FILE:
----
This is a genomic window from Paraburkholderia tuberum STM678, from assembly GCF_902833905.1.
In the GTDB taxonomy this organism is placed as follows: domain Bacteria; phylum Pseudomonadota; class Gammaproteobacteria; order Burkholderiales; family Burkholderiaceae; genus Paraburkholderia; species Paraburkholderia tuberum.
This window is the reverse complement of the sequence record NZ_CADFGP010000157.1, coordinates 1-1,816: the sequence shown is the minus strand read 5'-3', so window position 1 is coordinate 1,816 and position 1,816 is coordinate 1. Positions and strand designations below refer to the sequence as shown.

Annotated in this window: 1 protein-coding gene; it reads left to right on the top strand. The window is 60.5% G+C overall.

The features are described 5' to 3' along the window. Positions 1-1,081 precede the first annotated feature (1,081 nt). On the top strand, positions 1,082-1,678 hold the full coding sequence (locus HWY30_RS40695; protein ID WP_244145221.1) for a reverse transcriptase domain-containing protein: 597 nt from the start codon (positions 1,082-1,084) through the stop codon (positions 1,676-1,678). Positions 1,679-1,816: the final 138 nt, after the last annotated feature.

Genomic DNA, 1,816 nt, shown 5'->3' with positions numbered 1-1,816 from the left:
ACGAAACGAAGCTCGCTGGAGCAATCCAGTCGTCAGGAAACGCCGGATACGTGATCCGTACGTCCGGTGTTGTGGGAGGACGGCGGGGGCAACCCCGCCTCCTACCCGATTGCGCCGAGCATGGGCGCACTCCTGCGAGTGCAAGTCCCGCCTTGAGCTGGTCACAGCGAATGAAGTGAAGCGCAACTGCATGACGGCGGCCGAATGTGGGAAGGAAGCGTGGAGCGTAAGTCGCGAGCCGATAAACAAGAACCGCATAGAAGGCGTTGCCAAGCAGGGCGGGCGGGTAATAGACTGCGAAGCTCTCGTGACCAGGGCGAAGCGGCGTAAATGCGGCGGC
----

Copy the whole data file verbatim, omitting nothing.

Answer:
This is a genomic window from Paraburkholderia tuberum STM678, from assembly GCF_902833905.1.
In the GTDB taxonomy this organism is placed as follows: domain Bacteria; phylum Pseudomonadota; class Gammaproteobacteria; order Burkholderiales; family Burkholderiaceae; genus Paraburkholderia; species Paraburkholderia tuberum.
This window is the reverse complement of the sequence record NZ_CADFGP010000157.1, coordinates 1-1,816: the sequence shown is the minus strand read 5'-3', so window position 1 is coordinate 1,816 and position 1,816 is coordinate 1. Positions and strand designations below refer to the sequence as shown.

Annotated in this window: 1 protein-coding gene; it reads left to right on the top strand. The window is 60.5% G+C overall.

The features are described 5' to 3' along the window. Positions 1-1,081 precede the first annotated feature (1,081 nt). On the top strand, positions 1,082-1,678 hold the full coding sequence (locus HWY30_RS40695; protein ID WP_244145221.1) for a reverse transcriptase domain-containing protein: 597 nt from the start codon (positions 1,082-1,084) through the stop codon (positions 1,676-1,678). Positions 1,679-1,816: the final 138 nt, after the last annotated feature.

Genomic DNA, 1,816 nt, shown 5'->3' with positions numbered 1-1,816 from the left:
ACGAAACGAAGCTCGCTGGAGCAATCCAGTCGTCAGGAAACGCCGGATACGTGATCCGTACGTCCGGTGTTGTGGGAGGACGGCGGGGGCAACCCCGCCTCCTACCCGATTGCGCCGAGCATGGGCGCACTCCTGCGAGTGCAAGTCCCGCCTTGAGCTGGTCACAGCGAATGAAGTGAAGCGCAACTGCATGACGGCGGCCGAATGTGGGAAGGAAGCGTGGAGCGTAAGTCGCGAGCCGATAAACAAGAACCGCATAGAAGGCGTTGCCAAGCAGGGCGGGCGGGTAATAGACTGCGAAGCTCTCGTGACCAGGGCGAAGCGGCGTAAATGCGGCGGC